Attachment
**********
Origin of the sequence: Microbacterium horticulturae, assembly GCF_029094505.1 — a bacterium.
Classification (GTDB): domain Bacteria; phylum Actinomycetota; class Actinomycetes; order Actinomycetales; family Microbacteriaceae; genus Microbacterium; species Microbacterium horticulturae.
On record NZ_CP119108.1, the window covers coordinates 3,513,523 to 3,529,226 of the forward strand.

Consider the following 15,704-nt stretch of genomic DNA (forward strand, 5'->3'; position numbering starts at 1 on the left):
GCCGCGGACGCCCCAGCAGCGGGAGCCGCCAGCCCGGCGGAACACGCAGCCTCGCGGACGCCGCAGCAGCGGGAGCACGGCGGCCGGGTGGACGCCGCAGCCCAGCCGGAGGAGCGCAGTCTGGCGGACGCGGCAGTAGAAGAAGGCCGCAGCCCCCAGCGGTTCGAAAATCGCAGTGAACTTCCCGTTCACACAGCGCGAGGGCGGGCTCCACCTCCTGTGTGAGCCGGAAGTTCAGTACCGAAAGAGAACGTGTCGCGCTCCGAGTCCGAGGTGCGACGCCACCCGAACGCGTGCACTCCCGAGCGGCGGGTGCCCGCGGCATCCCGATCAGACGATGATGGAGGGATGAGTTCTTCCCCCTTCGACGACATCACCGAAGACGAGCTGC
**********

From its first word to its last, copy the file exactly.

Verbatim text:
Origin of the sequence: Microbacterium horticulturae, assembly GCF_029094505.1 — a bacterium.
Classification (GTDB): domain Bacteria; phylum Actinomycetota; class Actinomycetes; order Actinomycetales; family Microbacteriaceae; genus Microbacterium; species Microbacterium horticulturae.
On record NZ_CP119108.1, the window covers coordinates 3,513,523 to 3,529,226 of the forward strand.

Consider the following 15,704-nt stretch of genomic DNA (forward strand, 5'->3'; position numbering starts at 1 on the left):
GCCGCGGACGCCCCAGCAGCGGGAGCCGCCAGCCCGGCGGAACACGCAGCCTCGCGGACGCCGCAGCAGCGGGAGCACGGCGGCCGGGTGGACGCCGCAGCCCAGCCGGAGGAGCGCAGTCTGGCGGACGCGGCAGTAGAAGAAGGCCGCAGCCCCCAGCGGTTCGAAAATCGCAGTGAACTTCCCGTTCACACAGCGCGAGGGCGGGCTCCACCTCCTGTGTGAGCCGGAAGTTCAGTACCGAAAGAGAACGTGTCGCGCTCCGAGTCCGAGGTGCGACGCCACCCGAACGCGTGCACTCCCGAGCGGCGGGTGCCCGCGGCATCCCGATCAGACGATGATGGAGGGATGAGTTCTTCCCCCTTCGACGACATCACCGAAGACGAGCTGC